#Quantumsensing promises to be one of the leading uses of #quantumtechnologies given the diversity of applications and their roadmaps will be compelling guideposts we watch over time.
The 5-Part Quantum Roadmap Series is copyright (c) Aquitaine Innovation Advisors
Exploring Quantum Industry Consortiums Series: #2. European Quantum Industry Consortium
In this series of papers under QSI’s Government and Consortium Relations pillar, we’ll explore the global landscape of these initiatives. This paper, second in the series, discusses the European QuIC, the European Quantum Industry Consortium.
Exploring Quantum Industry Consortiums Series: #1. Quantum Economic Development Consortium
In our quest to accelerate the market adoption of quantum technologies, the Quantum Strategy Institute (QSI) looks at both enablers and hurdles businesses face in making these complex, forward looking decisions.
For an industry that is on the verge of commercial expansion, this includes forming new industry consortiums, adding new working groups to existing consortiums, and forming an interactive industry relationship with the policy making governments.
In this series of papers under QSI’s Government and Consortium Relations pillar, we’ll explore the global landscape of these initiatives. This paper, first in the series, discusses the US-based Quantum Economic Development Consortium (QED-C).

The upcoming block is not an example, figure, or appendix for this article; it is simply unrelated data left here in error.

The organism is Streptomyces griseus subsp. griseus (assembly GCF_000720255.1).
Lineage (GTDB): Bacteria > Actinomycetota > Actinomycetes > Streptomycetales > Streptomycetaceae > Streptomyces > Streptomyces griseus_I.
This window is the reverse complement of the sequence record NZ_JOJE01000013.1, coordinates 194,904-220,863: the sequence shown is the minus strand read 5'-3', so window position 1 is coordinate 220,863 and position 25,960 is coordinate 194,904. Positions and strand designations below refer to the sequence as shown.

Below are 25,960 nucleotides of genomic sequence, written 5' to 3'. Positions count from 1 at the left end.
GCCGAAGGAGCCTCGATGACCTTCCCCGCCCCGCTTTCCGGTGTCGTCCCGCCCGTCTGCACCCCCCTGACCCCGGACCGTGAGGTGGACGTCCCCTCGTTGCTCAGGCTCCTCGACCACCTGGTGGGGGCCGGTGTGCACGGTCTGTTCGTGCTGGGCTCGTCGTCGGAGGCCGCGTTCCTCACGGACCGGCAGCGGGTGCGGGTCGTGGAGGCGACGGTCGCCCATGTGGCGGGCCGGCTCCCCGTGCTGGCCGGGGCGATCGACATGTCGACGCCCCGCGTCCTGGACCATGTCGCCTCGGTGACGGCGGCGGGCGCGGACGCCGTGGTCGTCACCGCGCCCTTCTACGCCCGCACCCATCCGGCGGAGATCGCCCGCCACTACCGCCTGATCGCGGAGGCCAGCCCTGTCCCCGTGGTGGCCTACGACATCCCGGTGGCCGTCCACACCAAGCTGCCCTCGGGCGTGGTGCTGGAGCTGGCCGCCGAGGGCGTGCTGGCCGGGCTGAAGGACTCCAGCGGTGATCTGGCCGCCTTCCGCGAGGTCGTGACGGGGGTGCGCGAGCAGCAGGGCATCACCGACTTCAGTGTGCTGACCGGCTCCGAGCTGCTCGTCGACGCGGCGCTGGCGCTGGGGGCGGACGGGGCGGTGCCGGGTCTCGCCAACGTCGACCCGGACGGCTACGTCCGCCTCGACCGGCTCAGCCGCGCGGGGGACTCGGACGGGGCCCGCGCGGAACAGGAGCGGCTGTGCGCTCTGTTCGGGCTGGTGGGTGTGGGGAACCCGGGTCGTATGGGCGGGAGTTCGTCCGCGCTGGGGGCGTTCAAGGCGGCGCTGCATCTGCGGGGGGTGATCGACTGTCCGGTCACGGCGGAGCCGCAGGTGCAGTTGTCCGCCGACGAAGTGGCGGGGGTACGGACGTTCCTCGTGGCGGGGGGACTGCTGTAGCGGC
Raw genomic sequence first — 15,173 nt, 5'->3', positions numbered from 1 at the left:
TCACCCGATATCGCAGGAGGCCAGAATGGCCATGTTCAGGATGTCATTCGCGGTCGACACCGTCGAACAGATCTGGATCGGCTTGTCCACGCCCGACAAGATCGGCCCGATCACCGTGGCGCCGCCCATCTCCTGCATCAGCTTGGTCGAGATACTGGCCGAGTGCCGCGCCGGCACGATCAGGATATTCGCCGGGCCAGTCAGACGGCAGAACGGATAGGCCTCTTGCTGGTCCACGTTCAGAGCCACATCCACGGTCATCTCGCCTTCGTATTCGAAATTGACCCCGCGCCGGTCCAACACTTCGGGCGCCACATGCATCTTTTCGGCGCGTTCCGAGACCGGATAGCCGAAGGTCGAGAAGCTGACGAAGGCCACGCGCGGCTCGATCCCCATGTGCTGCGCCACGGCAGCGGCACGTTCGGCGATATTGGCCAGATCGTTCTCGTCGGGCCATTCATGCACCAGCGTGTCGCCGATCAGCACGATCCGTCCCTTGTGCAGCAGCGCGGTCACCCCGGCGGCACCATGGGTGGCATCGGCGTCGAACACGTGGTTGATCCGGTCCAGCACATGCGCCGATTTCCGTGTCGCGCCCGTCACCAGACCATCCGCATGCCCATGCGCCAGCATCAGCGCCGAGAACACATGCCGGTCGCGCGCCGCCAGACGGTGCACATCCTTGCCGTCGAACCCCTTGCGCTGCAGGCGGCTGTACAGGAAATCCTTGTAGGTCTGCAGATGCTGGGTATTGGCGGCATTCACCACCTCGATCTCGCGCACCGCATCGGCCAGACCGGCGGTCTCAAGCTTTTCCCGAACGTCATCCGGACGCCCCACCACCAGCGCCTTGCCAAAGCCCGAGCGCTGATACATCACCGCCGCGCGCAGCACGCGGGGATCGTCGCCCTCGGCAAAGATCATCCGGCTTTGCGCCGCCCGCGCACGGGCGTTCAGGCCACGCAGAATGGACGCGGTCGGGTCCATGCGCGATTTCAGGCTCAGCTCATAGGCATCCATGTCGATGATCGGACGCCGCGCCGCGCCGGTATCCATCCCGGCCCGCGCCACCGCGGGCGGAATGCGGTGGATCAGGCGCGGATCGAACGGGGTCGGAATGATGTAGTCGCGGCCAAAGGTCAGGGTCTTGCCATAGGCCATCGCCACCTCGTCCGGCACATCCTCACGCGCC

What’s Popular With Quantum Enthusiasts? Top LinkedIn Posts of 2022 from Our Chair
Quantum Technology moves so rapidly it’s often challenging to take the time to look back at what makes the most impact with quantum enthusiasts. I’ve selected the posts from 2022 that garnered over 5,000 views each on LinkedIn.
Quantum Machine Learning: A Roadmap for Technologists
In 1935, Einstein wrote a paper with Boris Podolsky and Nathen Rosen trying to expose the weird behavior of quantum mechanics calling it “spooky action at a distance”. Among its many weird behaviors, the notion of quantum superposition really defies our imagination.